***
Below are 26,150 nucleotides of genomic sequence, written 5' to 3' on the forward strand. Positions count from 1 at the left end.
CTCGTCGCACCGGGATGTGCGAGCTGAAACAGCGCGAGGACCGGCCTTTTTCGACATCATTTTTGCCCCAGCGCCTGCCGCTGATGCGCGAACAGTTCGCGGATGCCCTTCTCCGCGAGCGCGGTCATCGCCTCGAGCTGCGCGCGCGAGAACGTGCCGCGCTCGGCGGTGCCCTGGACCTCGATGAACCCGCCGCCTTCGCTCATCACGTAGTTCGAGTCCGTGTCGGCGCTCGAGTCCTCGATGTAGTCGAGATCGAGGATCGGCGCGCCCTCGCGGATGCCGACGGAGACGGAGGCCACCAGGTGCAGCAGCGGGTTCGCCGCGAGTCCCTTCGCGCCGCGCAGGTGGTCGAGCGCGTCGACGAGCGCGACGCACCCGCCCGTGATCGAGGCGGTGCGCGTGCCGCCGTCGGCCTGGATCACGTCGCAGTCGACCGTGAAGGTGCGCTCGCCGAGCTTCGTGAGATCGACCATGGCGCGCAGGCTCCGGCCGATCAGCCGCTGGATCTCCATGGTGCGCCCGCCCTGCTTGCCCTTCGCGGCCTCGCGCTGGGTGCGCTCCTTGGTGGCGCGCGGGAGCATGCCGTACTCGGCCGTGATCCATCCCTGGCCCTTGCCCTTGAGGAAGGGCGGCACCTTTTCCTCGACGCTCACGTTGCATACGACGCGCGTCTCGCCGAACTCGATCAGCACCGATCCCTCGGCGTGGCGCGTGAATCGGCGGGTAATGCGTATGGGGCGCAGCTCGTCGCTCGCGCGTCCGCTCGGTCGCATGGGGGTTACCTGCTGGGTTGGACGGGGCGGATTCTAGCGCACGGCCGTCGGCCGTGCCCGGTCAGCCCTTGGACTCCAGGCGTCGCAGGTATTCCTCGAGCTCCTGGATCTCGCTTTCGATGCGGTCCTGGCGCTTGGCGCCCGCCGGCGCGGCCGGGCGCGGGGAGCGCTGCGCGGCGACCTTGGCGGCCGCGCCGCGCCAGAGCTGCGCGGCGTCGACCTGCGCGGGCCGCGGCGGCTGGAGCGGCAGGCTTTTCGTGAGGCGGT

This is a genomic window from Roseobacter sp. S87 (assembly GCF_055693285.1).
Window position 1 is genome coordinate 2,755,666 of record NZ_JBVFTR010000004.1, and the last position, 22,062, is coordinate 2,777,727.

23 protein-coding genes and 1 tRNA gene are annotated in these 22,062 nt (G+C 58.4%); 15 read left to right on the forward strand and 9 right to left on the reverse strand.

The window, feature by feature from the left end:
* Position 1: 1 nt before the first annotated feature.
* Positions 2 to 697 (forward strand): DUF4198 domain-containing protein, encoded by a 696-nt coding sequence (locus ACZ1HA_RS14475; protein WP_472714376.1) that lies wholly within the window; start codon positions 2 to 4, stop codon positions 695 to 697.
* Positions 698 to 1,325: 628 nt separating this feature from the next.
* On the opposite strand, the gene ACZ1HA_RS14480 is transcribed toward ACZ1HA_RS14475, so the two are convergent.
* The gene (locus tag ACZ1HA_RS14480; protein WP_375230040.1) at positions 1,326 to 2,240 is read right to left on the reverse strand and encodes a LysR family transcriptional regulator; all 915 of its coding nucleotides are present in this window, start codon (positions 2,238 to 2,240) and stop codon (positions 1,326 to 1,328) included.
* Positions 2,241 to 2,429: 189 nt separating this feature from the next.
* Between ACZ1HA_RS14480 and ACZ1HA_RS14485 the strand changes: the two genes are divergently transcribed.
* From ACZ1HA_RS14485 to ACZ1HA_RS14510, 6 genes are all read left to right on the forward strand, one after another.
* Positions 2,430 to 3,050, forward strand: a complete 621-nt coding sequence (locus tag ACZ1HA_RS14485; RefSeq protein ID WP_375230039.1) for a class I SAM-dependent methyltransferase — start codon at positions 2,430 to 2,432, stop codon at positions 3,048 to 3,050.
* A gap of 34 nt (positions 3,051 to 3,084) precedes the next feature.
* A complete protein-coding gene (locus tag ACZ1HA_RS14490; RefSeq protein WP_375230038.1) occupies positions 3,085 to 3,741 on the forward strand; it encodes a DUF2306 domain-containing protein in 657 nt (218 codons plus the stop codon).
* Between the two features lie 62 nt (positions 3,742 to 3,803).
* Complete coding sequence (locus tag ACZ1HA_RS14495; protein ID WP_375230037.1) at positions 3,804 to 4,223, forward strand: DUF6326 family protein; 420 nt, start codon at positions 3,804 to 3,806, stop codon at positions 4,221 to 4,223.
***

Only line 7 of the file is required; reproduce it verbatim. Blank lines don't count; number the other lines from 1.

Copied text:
* Position 1: 1 nt before the first annotated feature.